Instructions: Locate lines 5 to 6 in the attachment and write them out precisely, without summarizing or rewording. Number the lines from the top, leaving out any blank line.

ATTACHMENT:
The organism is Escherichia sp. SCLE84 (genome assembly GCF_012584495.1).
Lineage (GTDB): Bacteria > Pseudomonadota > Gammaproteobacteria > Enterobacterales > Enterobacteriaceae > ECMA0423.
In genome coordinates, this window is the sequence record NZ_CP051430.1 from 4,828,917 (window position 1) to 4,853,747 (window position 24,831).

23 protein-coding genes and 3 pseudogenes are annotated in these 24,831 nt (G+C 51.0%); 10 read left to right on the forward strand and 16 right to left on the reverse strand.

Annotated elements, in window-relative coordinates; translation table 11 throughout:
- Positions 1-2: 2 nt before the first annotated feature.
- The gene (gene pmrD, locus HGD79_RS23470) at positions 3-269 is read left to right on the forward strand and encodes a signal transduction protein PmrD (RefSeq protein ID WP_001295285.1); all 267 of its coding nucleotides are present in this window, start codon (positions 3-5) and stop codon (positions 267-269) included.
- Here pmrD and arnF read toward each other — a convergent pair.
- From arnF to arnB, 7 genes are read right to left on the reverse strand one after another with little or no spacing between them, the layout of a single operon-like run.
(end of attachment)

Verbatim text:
Annotated elements, in window-relative coordinates; translation table 11 throughout:
- Positions 1-2: 2 nt before the first annotated feature.